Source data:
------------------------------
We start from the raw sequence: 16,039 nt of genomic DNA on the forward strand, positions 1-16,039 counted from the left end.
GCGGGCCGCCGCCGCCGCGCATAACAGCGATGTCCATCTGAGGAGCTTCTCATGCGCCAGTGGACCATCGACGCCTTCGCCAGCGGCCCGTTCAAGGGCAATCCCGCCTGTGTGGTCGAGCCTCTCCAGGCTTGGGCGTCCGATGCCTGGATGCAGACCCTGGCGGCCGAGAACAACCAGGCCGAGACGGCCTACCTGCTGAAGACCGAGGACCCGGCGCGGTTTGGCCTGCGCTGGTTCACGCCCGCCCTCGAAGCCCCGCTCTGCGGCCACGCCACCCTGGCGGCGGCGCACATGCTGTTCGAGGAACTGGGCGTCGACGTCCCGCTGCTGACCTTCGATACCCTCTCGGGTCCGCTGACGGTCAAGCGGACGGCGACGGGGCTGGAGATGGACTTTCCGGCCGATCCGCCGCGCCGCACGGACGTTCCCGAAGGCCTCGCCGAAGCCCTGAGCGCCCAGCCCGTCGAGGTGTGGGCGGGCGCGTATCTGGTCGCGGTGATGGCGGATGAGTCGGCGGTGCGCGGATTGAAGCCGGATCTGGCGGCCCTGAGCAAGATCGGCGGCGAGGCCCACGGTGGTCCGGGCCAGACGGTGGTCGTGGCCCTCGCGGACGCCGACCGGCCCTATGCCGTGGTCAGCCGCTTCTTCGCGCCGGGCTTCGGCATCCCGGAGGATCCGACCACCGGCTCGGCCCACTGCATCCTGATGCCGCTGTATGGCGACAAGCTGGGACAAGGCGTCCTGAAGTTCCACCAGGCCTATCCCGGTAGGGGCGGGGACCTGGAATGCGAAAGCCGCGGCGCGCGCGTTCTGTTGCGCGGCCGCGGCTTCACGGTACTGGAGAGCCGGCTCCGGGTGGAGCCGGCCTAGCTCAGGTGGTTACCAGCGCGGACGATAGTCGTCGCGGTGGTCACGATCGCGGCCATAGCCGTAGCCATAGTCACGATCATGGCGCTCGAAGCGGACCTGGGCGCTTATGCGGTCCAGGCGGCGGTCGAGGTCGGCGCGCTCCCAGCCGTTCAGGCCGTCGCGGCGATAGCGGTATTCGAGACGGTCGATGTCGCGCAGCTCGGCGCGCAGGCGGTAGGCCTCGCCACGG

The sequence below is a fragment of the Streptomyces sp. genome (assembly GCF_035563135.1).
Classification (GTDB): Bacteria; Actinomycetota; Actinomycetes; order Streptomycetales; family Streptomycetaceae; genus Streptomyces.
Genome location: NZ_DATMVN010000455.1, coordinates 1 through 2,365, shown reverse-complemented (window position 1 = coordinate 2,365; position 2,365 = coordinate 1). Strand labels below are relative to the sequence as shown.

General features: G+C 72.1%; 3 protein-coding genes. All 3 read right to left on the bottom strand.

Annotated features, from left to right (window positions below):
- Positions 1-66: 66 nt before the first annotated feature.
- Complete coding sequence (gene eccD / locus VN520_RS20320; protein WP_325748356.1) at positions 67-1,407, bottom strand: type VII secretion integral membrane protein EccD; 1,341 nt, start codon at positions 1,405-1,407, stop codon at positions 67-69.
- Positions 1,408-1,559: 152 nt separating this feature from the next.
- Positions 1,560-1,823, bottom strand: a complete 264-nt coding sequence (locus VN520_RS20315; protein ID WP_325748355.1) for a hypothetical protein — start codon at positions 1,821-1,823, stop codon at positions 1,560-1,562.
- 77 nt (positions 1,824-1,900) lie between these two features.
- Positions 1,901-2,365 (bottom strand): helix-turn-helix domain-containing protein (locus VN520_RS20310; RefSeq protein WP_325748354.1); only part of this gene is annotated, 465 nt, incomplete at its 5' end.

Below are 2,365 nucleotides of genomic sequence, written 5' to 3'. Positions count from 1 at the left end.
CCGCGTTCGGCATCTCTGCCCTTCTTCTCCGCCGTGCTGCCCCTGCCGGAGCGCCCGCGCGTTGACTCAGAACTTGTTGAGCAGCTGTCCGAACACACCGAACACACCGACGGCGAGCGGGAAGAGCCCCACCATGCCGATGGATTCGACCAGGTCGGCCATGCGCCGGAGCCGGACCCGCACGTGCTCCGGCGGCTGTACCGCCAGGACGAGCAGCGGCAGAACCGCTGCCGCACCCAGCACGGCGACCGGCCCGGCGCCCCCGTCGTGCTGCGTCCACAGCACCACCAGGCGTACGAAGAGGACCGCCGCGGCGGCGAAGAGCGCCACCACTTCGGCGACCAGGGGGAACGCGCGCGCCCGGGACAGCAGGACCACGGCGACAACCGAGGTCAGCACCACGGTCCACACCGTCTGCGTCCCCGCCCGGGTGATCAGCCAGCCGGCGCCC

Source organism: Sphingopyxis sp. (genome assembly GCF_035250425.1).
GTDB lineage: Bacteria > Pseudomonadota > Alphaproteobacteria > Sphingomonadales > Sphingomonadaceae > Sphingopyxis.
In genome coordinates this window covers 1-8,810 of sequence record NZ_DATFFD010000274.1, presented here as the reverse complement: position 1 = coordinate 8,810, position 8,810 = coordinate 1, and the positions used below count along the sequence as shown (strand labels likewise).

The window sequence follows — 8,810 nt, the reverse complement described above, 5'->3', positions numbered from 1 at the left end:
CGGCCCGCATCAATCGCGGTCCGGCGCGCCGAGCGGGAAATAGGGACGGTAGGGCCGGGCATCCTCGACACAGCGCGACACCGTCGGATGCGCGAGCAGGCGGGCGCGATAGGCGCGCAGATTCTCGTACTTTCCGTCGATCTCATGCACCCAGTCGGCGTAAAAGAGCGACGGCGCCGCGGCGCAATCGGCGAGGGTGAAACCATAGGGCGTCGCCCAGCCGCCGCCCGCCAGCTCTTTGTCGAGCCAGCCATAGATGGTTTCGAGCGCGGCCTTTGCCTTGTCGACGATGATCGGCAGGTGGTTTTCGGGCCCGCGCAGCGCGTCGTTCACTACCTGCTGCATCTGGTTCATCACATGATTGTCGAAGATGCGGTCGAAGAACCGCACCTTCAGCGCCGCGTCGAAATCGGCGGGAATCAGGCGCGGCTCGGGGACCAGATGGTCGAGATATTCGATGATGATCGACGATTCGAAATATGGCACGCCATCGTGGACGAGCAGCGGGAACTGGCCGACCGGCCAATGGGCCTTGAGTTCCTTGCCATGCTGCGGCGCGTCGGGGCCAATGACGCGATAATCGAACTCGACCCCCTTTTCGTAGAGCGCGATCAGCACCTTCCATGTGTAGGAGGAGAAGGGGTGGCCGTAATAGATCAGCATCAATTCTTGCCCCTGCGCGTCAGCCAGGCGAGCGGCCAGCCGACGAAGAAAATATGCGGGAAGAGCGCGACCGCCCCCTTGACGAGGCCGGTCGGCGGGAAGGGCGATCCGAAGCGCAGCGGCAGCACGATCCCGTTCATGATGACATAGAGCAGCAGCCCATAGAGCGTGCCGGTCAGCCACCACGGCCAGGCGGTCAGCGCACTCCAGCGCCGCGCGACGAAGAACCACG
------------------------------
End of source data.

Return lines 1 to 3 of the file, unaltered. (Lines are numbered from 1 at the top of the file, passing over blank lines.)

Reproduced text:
We start from the raw sequence: 16,039 nt of genomic DNA on the forward strand, positions 1-16,039 counted from the left end.
GCGGGCCGCCGCCGCCGCGCATAACAGCGATGTCCATCTGAGGAGCTTCTCATGCGCCAGTGGACCATCGACGCCTTCGCCAGCGGCCCGTTCAAGGGCAATCCCGCCTGTGTGGTCGAGCCTCTCCAGGCTTGGGCGTCCGATGCCTGGATGCAGACCCTGGCGGCCGAGAACAACCAGGCCGAGACGGCCTACCTGCTGAAGACCGAGGACCCGGCGCGGTTTGGCCTGCGCTGGTTCACGCCCGCCCTCGAAGCCCCGCTCTGCGGCCACGCCACCCTGGCGGCGGCGCACATGCTGTTCGAGGAACTGGGCGTCGACGTCCCGCTGCTGACCTTCGATACCCTCTCGGGTCCGCTGACGGTCAAGCGGACGGCGACGGGGCTGGAGATGGACTTTCCGGCCGATCCGCCGCGCCGCACGGACGTTCCCGAAGGCCTCGCCGAAGCCCTGAGCGCCCAGCCCGTCGAGGTGTGGGCGGGCGCGTATCTGGTCGCGGTGATGGCGGATGAGTCGGCGGTGCGCGGATTGAAGCCGGATCTGGCGGCCCTGAGCAAGATCGGCGGCGAGGCCCACGGTGGTCCGGGCCAGACGGTGGTCGTGGCCCTCGCGGACGCCGACCGGCCCTATGCCGTGGTCAGCCGCTTCTTCGCGCCGGGCTTCGGCATCCCGGAGGATCCGACCACCGGCTCGGCCCACTGCATCCTGATGCCGCTGTATGGCGACAAGCTGGGACAAGGCGTCCTGAAGTTCCACCAGGCCTATCCCGGTAGGGGCGGGGACCTGGAATGCGAAAGCCGCGGCGCGCGCGTTCTGTTGCGCGGCCGCGGCTTCACGGTACTGGAGAGCCGGCTCCGGGTGGAGCCGGCCTAGCTCAGGTGGTTACCAGCGCGGACGATAGTCGTCGCGGTGGTCACGATCGCGGCCATAGCCGTAGCCATAGTCACGATCATGGCGCTCGAAGCGGACCTGGGCGCTTATGCGGTCCAGGCGGCGGTCGAGGTCGGCGCGCTCCCAGCCGTTCAGGCCGTCGCGGCGATAGCGGTATTCGAGACGGTCGATGTCGCGCAGCTCGGCGCGCAGGCGGTAGGCCTCGCCACGG

The sequence below is a fragment of the Streptomyces sp. genome (assembly GCF_035563135.1).